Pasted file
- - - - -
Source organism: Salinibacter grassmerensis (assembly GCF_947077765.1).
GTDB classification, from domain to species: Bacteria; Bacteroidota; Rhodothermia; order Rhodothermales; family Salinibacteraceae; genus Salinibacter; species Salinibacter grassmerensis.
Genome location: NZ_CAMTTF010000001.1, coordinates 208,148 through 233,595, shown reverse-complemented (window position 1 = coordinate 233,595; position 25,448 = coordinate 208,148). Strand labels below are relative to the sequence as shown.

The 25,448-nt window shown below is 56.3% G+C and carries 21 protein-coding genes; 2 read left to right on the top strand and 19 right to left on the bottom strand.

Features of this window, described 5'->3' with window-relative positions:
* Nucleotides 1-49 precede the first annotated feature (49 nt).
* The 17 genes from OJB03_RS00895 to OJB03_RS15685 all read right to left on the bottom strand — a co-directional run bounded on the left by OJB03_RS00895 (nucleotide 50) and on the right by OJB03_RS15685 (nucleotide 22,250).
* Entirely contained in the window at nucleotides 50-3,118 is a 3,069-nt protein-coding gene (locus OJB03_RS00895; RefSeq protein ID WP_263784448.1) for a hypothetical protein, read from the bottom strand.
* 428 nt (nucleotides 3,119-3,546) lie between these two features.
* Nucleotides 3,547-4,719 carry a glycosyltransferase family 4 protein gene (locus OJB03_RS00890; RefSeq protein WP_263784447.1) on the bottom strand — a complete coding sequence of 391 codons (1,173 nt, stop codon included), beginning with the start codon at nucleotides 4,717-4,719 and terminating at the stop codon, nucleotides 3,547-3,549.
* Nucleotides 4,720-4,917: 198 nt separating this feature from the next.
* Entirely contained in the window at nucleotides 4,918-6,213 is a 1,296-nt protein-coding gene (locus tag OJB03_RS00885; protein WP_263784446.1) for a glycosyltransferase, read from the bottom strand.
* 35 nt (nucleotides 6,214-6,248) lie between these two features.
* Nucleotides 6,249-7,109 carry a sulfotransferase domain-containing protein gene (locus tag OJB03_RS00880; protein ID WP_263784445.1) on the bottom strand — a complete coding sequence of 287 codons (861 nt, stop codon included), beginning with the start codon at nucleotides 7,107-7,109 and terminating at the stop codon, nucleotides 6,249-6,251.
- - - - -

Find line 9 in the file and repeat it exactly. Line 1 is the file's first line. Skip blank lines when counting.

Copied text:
* 428 nt (nucleotides 3,119-3,546) lie between these two features.